In last week’s Library Stat of the Week, we looked at eLending in public and community libraries, both in terms of loans per user, and the relationship with physical lending.
This underlined that while eLending continued to represent only a relatively small share of total lending – arguably due in part to the conditions under which libraries can do it – this already represented up to 15% of total loans in some countries.
This week, we’re looking at academic libraries. Here, use of electronic materials has been common for much longer.
The internet has opened up exciting possibilities to promote access to research from around the world, and opened the door to a world where it is not only those affiliated to the largest institutions who can draw on comprehensive collections of literature.
Of course, this is not yet the case, due to the slow spread of Open Access, and of course the fact that barely half of the world’s population can access the internet.
A particular concern at the moment – at the time of the COVID-19 Pandemic – is when access is limited to people in the library or on campus according to the terms of contracts. Many of the eBooks borrowed, or documents downloaded, by students and researchers from academic libraries will be subject to such restrictions.
Without action, education and innovation risks serious disruption. With action, we will see the potential of the internet realised – and of course a stronger case still for investing in universal connectivity.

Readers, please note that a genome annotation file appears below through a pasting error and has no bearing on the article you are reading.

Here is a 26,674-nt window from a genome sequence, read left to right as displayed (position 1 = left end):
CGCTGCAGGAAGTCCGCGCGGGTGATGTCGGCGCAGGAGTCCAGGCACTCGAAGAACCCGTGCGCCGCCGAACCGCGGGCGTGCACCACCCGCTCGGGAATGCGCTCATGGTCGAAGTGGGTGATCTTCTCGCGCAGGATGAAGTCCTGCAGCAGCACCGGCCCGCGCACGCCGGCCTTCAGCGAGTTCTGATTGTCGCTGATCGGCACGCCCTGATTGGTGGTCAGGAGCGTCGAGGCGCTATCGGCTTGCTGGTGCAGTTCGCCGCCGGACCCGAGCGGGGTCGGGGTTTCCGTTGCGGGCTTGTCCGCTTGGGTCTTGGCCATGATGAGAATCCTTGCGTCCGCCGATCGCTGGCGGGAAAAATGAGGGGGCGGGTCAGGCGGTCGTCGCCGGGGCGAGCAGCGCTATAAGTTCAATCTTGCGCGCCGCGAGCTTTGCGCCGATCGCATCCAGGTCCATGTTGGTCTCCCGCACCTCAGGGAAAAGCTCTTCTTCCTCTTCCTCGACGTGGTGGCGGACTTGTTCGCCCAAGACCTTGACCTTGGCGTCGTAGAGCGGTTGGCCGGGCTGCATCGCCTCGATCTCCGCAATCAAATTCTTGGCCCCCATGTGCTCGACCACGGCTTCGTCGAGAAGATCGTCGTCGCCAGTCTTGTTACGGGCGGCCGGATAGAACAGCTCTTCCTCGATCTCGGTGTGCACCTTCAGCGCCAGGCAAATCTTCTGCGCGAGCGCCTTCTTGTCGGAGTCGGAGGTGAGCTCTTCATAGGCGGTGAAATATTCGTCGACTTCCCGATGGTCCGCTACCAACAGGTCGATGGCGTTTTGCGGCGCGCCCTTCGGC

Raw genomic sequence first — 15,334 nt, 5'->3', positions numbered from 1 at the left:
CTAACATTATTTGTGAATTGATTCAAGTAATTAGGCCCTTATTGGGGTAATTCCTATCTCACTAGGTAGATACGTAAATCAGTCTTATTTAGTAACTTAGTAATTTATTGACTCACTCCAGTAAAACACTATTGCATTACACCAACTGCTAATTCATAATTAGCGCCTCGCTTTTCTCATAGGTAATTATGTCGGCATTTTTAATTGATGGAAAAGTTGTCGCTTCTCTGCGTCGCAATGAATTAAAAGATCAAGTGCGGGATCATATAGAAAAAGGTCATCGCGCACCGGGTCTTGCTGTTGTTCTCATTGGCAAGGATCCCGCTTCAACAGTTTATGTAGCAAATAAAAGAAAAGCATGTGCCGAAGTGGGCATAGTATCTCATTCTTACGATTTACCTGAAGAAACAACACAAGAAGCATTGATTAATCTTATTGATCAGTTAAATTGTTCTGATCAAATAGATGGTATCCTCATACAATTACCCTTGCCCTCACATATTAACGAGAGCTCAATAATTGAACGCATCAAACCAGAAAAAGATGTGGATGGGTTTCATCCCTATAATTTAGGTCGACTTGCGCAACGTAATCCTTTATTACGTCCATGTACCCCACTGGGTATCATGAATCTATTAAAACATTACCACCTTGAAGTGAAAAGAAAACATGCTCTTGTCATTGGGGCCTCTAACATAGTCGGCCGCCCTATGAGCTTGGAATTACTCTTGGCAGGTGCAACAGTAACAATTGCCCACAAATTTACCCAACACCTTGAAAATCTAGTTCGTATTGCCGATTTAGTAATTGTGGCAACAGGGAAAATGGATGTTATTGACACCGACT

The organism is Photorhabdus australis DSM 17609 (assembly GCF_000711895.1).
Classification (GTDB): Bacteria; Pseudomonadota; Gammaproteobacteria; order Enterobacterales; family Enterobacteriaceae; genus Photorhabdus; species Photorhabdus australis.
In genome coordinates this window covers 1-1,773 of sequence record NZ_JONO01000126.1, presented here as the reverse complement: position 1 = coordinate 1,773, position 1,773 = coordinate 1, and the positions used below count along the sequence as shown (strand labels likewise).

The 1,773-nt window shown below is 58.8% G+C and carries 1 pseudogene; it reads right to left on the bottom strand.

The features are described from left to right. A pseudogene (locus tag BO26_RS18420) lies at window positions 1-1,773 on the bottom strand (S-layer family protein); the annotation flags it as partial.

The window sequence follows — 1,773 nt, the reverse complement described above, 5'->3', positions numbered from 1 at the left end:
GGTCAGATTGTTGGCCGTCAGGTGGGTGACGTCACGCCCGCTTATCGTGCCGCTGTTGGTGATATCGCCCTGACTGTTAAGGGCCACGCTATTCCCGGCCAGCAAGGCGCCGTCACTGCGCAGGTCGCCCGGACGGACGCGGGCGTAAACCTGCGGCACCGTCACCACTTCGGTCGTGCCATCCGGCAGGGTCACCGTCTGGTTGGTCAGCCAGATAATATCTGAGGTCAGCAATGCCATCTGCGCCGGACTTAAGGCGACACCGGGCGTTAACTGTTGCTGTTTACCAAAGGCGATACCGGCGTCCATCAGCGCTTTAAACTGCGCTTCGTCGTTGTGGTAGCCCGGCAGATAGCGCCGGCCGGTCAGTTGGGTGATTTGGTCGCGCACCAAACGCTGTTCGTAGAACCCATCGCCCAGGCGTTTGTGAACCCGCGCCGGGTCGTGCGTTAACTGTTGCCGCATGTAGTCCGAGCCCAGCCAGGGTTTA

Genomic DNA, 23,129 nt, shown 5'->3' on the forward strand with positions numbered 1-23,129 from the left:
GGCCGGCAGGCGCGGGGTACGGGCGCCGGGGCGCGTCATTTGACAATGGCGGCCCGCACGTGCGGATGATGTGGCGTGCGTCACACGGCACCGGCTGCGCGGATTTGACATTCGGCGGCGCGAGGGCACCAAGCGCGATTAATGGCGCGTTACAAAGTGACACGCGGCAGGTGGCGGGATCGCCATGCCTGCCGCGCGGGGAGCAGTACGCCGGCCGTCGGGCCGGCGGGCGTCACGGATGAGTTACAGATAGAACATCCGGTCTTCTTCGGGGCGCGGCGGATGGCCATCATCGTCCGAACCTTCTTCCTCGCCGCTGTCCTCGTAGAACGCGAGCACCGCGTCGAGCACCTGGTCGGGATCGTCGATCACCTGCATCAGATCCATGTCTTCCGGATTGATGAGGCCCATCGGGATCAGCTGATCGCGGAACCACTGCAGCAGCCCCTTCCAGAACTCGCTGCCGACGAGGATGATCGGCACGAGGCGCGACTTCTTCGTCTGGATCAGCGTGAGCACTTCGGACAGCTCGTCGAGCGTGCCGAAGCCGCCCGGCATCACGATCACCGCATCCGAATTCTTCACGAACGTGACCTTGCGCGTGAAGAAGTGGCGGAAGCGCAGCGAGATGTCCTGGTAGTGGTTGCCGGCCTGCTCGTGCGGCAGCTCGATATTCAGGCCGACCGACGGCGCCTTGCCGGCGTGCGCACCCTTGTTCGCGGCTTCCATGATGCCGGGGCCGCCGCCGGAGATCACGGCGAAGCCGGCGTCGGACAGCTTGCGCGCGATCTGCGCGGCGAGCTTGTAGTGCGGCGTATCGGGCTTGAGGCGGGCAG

So how extensive is the use of electronic documents in academic libraries? Figures reported on IFLA’s Library Map of the World for eBook loans and document downloads offer an idea.
Across the 55 countries and territories reporting such data, there were almost 12 billion such loans or downloads in the year of reporting. Across the 49 for which both these numbers, and numbers of registered users are available, that makes for over 137 loans or downloads per user per year.
In 51 countries and territories, we can also compare eBook loans and downloads with physical book and document loans. As a share of total loans and downloads, electronic ones account for 94.6% of the total!
Looking across world regions, the highest shares of electronic loans and downloads are in Latin America and the Caribbean (96.4%) and Asia (96.2%), while the European Union and Middle East and North Africa are both well over 80%.
The lowest shares – on incomplete data – are in Africa (47.2%) and non-EU Europe (43.5%). In Micronesia – the only country in Oceania with all relevant data, the figure is only 6.2%.
The data highlights the need for a dual approach for academic libraries in future – both ensuring that those which are already heavily reliant on digital materials are able to use them fully, and working to help those still primarily using physical ones to access all that digital tools have to offer.
Find out more on the Library Map of the World, where you can download key library data in order to carry out your own analysis! See our other Library Stats of the Week! We are happy to share the data that supported this analysis on request.